Why the board can't talk to me

By Charles Golding, November 30, 2007

And so, it starts. A small item in the JC last week, which all but the committed reader would be forgiven for missing or skipping. Orthodox to get their own voice on schools. Another step up the ladder in the rise and rise of vocal Jewish Orthodoxy in the UK.

In short, the Orthodox community wants separate representation when discussing matters of Jewish education with the government. No longer does the UK’s Charedi community feel the Board of Deputies represents effectively its educational aims. And make no mistake, this is the first in a line of issues where Orthodox Jews who believe in the Torah and halachah (and not the pick’n’mix version available at your local reformed bookstores) are starting to say, “Err, hang on a minute. I actually don’t want my kids to learn that Adam and Eve is on the same moral level as Adam and Steve, whatever the government wants us to believe this week. I want someone to tell them that on my behalf.”

The Orthodox are biting back as they begin to demand to be allowed to speak for themselves and not through a moral deflavourising machine, where all views are equally presented and weighted as of equivalent worth.

And while the Board shifts around perched uncomfortably on its all-things-to-all-persons fence, many

Orthodox folk are putting their money where their mouths are and forming new committees.

Don’t misunderstand me, please. The Board does a fine job. It’s been around for close on 250 years and I think it’s marvellous that the founders seemingly still run the place. (Okay, I do question the need for 300 or so representatives for just 270,000 UK Jews, when we have a Parliament of 646 MPs for 65 million Britons.)

But that aside, before you’re taken in by populist arguments about Jews needing to be united and sticking together as one people, do not fret. We are united. There are just too many opposing views, and on this occasion (and there will be more) the old Anglo-Jewish compromise won’t wash for many of the community. And why should it?

Actually, we have loads of representation on the Board. We all do. Why, I have representatives from shul, my sports organisation and my Israel bodies. Loads. Oodles. I have more than eight people representing my views — what about you? UJIA, the JNF (both of them), BICOM (remember them?). The Zionist Federation... and it goes on. And they all duplicate mercilessly. Norwood, Jewish Care. As Yul Brynner said: etcetera, etcetera, etcetera.

But in education, the rules are different. The majority of Jewish day schools in the country are Orthodox and their heads and governors want to speak for themselves. The black hats and sheitels, or knitted kippahs and “I got stoned at the Wall” T-shirts, are the fastest-growing community in the UK. Add the ba’al teshuvah, or returnees to the faith, movement to the kiruv (outreach) groups and you can see where the dynamic areas of increase are.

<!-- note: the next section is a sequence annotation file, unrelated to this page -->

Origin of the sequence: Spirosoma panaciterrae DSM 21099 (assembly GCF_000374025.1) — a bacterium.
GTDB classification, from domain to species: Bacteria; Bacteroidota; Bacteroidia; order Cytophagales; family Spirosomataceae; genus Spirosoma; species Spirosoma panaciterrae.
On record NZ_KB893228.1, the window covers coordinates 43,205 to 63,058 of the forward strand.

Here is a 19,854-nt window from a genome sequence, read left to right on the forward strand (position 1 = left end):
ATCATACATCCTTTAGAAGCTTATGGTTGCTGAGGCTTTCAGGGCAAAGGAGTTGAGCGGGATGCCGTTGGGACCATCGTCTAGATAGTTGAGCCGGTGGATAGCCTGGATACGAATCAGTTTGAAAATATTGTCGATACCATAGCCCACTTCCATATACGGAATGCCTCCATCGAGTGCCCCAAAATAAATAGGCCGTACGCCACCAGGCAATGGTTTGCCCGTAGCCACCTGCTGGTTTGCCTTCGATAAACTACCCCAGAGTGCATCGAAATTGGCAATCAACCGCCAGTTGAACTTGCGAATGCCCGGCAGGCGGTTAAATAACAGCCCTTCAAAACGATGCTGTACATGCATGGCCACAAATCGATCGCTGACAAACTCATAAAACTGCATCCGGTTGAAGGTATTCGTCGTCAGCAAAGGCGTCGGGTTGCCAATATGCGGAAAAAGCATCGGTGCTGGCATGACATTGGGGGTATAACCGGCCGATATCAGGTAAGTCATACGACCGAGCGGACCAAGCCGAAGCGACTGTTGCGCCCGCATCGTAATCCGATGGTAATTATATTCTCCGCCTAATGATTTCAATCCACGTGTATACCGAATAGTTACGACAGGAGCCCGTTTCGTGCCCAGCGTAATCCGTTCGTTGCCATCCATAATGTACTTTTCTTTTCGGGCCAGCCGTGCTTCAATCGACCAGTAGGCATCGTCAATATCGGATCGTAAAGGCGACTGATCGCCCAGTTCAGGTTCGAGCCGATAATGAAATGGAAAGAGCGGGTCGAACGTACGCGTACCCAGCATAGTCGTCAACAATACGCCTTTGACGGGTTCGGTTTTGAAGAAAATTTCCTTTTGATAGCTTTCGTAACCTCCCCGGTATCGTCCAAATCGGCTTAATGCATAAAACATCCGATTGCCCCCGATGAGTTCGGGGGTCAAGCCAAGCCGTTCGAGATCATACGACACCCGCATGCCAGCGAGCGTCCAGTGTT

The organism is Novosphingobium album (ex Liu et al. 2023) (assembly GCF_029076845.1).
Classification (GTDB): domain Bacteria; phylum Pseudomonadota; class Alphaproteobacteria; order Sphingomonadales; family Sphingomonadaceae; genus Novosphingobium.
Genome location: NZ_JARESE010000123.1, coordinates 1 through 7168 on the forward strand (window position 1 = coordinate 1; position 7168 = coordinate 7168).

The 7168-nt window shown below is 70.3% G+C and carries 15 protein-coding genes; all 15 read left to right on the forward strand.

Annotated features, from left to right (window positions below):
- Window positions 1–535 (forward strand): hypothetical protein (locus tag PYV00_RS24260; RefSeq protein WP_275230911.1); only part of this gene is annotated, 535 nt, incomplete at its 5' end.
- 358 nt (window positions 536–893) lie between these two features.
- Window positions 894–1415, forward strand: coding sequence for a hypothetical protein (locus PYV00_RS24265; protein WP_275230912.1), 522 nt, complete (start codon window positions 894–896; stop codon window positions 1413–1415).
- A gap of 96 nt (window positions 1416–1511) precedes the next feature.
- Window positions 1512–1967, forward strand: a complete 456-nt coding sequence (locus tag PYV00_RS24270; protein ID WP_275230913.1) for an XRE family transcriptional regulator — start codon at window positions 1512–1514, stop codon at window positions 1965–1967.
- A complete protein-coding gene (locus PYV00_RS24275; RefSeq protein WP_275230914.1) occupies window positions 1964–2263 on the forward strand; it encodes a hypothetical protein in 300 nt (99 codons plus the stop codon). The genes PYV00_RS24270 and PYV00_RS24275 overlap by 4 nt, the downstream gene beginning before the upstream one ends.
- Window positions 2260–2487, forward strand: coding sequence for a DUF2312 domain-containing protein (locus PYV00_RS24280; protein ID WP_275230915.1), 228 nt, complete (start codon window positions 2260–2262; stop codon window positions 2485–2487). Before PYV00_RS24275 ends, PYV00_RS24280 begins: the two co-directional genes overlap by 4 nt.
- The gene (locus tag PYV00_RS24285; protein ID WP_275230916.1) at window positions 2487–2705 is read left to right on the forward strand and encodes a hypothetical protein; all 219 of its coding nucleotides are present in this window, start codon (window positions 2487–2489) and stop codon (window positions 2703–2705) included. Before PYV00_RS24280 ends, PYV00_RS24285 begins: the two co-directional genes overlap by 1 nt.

And that’s what’s really bugging those who would diss the frummer folk. The modern reformist and liberal experiment didn’t end in a surge of people converting to Judaism and increasing the numbers. Despite its aims and attempts to make things welcoming and easier, it is failing. Progressive was anything but progressive. Orthodoxy is now starting to utilise its rights in a representative

democracy by speaking to those who we and they all elect to Parliament. And what’s wrong with that?

Orthodox Judaism is just, well, Orthodox. The way it always was. Applying the timely to the timeless. Adapting and moving forward. However little or much you and I manage keep of it, we know what the rules are and they don’t change. Speak to any Orthodox person and they’ll tell you: they have certain, very definite aspirations for their children’s education — reflecting fundamental beliefs not shared by other sections of UK Jewry.

How can any organisation or institution honestly claim it can represent adequately all of Judaism to anybody in this area? Why should a Shabbes-keeping Jew have to accept a representative who might well believe in the exact opposite of what she or he wants their children to be taught?

Just imagine the scene as the education committee sits down and tries to come up with a joint mission statement: “Errr. Now, how many hours of interfaith lessons should there be?” What will bind a woman rabbi who believes in same-sex marriages and eating prawns with a Jew who keeps Shabbes and prays in Hebrew? The question has to be asked — why try to do it in the first place?

In a democracy, it’s the Orthodox community’s right to speak up for themselves. Why shouldn’t they do it directly? Charedi, steady, go!

Charles Golding specialises in media and presentation training at bowtie.co.uk

Last updated: 12:18pm, May 23 2008